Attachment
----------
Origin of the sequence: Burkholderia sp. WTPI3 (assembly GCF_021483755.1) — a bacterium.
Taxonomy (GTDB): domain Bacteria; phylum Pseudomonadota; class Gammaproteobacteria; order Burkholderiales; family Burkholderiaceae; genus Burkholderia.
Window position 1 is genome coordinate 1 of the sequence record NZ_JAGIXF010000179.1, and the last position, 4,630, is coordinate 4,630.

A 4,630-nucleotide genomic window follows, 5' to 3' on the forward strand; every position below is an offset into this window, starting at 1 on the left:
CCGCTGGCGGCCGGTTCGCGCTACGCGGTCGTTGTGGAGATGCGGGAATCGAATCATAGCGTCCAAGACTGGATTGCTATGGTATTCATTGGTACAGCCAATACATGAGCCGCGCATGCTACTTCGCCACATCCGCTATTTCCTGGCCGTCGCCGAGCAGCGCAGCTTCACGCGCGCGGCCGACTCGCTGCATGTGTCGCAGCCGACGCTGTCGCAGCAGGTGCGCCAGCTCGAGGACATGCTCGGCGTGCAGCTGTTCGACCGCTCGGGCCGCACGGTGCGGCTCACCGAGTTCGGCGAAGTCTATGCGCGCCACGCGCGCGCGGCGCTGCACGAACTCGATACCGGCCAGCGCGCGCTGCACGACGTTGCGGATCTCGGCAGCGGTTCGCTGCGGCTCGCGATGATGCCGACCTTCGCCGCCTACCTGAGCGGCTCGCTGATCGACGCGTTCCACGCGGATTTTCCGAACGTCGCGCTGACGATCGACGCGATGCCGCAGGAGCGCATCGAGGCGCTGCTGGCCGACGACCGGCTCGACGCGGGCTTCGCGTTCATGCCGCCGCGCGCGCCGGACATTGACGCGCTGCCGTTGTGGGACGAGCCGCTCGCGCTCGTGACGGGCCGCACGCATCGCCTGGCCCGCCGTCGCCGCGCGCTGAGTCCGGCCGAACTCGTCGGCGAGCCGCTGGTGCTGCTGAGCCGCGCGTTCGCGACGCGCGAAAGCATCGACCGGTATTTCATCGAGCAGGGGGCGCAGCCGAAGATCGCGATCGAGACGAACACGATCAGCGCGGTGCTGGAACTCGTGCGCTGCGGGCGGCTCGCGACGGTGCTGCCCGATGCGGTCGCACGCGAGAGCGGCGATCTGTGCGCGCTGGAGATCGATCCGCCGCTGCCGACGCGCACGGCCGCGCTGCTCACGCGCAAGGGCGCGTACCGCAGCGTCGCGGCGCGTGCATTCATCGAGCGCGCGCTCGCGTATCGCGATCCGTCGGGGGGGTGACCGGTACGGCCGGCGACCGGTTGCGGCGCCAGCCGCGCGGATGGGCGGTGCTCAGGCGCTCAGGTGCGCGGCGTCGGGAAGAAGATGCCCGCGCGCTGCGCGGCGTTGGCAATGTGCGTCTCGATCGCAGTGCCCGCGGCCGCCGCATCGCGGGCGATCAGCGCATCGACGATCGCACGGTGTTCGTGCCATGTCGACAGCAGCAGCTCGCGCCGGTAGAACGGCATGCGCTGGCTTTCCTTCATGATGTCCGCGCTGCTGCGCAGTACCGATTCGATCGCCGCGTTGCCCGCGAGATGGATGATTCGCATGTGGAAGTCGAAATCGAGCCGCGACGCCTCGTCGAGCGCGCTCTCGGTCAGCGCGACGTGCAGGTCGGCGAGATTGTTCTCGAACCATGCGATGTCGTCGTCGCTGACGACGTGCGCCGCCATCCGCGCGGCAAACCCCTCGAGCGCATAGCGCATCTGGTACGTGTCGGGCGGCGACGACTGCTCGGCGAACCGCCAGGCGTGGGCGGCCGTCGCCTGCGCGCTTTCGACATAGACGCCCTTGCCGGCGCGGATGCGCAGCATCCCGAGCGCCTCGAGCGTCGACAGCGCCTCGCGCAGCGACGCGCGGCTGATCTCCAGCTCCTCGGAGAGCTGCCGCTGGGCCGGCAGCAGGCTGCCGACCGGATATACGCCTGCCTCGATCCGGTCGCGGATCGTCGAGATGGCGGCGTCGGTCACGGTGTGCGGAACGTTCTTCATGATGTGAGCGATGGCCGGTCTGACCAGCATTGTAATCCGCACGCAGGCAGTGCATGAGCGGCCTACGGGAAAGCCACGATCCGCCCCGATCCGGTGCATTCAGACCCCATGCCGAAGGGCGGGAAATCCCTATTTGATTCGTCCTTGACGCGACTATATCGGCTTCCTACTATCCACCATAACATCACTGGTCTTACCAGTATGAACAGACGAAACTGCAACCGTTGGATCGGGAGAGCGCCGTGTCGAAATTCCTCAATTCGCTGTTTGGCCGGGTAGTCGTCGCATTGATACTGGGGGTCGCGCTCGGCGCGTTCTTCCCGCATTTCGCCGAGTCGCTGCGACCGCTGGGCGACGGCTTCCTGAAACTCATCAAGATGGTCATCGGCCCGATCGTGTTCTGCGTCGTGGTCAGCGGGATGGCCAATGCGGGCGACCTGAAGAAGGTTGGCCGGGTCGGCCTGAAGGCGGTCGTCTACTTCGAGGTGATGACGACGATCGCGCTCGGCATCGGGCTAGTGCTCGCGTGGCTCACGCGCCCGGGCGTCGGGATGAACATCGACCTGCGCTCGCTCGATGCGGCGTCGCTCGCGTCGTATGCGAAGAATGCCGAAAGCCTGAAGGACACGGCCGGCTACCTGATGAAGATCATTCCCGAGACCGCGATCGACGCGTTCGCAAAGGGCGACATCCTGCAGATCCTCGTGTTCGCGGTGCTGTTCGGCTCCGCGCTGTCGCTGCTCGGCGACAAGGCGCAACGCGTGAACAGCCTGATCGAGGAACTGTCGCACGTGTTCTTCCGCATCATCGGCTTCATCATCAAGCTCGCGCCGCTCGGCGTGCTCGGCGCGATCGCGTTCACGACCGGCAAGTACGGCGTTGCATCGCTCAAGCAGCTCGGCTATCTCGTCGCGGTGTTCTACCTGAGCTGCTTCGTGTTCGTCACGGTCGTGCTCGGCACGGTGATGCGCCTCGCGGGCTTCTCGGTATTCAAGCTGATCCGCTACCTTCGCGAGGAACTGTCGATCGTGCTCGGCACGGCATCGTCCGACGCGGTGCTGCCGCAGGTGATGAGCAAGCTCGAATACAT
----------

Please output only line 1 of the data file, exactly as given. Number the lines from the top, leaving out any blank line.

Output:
Origin of the sequence: Burkholderia sp. WTPI3 (assembly GCF_021483755.1) — a bacterium.